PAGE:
The King’s Sons – 9:10 Dragon, Thoughts

I have constructed a dozen letters these past months to send to you but the courage to write the words always fled before I was half done. It is only now, when I must, that I have found the strength to write what need be said.

I have born you a child, Maric. A boy.

His name is Alistair and I would hope you let him keep that one thing I’ve been allowed to give him besides life. I wish I could keep him but Weisshaupt is no place for a child to be raised and given the life a Warden lives I cannot keep him. So I send him along with his wetnurse to you at only a week old. I can only hope he survived the journey.

Other than the name I have three requests. If only until he no longer needs her, keep her in your employ. Her name is Osanna and she is a woman who has lost a great deal but has also helped me greatly. Without her I might have gone mad throughout the bearing of him. Second, if you can, let Alistair live without the ties to my life or yours. I have seen the terrible weight of the crown upon you and the Wardens upon me. I want him free of our shackles.

My third request is perhaps the hardest for me. I do not want you to tell him who I am. To say I was a Warden might only allow him to figure out who I am if he speaks to the correct people. And neither he nor anyone else need to know what he was born by an elf and a mage. You and I both know that it will only make his life harder if such were known. He appears human so let him be simply that.

Beyond these things, I have little else to ask of you. Forgive me for springing this upon you.

Fiona

It was the eighth (or perhaps the ninth, tenth) time he’d read the letter and absolutely nothing had become clearer in the reading. Sighing, Maric tossed it onto the table and leaned back in his chair to stair moodily at the dying coals of his sitting room fire.

The woman Osanna and the babe had been safely esconced in one of the closer rooms hours ago at his order but he had not found sleep since then. Everything that had happened in the last few hours merely played back through his head over and over and he wondered if there was something he could have, should have, done different.

Should he have gone with Loghain’s advice to foist the boy off on someone else to raise?

Would doing so be more true to Fiona’s request to keep him out of the path of his own life and hers?

Was keeping him going to anger so many as he and Loghain feared?

Lifting a hand to rub at his face, fingers scraping against the rough growth on his cheek, Maric looked up at the painting of Rowan. She smiled down at him, all too prim and proper, and nothing of the woman he’d known. “What would you tell me?” he asked aloud. “Could you love a child not yours?”

Then again that was a moot question. If Rowan had lived, he never would have been with Fiona in the first place.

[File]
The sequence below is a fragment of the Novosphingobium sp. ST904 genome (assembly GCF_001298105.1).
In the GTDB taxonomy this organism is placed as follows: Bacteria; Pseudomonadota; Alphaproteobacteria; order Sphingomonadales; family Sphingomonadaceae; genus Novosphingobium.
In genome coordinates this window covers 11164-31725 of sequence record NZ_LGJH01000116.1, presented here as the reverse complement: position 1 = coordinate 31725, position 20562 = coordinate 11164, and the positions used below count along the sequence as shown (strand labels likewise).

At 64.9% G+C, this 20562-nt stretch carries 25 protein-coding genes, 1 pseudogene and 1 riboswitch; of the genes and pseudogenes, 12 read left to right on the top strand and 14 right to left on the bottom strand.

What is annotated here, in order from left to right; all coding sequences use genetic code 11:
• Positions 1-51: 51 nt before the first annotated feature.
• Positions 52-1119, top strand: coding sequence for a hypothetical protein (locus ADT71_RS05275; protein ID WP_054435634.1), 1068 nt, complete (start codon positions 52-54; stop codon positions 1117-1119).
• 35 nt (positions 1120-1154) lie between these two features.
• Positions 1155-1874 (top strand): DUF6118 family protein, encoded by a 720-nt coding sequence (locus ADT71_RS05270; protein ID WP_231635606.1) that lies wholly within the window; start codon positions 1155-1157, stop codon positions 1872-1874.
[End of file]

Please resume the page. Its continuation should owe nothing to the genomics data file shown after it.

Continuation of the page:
“Better question,” he mused as he rested his chin on his fist. “Would you rather I take responsiblity for my own actions or to thrust it upon one of your brothers?” Given what he recalled of his queen, Maric was certain that her answer would be the former. They had had many conversations with each other whilst struggling to become something more than married strangers and he had worked hard to repair the shattered trust between them. Rowan had also been rather pointed about him honestly claiming his relationship with Katriel despite it being one of the larger points of contention between them.

Shaking his head a little, he smiled up at the painting. “You’d never forgive me if I did such a thing.” The Guerrin brothers were both painfully young still and to bog either of them down with the responsibility of raising their King’s bastard son would be irresponsible. Eamon, however, could perhaps help him with crafting a cover story for the boy.

Maric turned away from the painting then and stared towards the door, beyond which lay the Palace and his sons. The plural rolled around in his head, a strange but almost right thing. And it made him think of all the things he should have said to Loghain.

How having Alistair around would be good for Cailan as it would teach him responsibility. And when the boy was older, they would have that companionship that brothers do. At least that was his hope.

How he hoped that having the boy around would bring some kind of life back to the Palace because since Rowan’s death it had been all too dead.

How he was all too terrified that he was going to mess up another child because he was a terrible father and he needed his friend’s support.

Hanging his head, Maric closed his eyes as he stilled suddenly shaking hands and breathed to the empty room and the portrait of his dead wife, “Please don’t let me mess this up. Please.”

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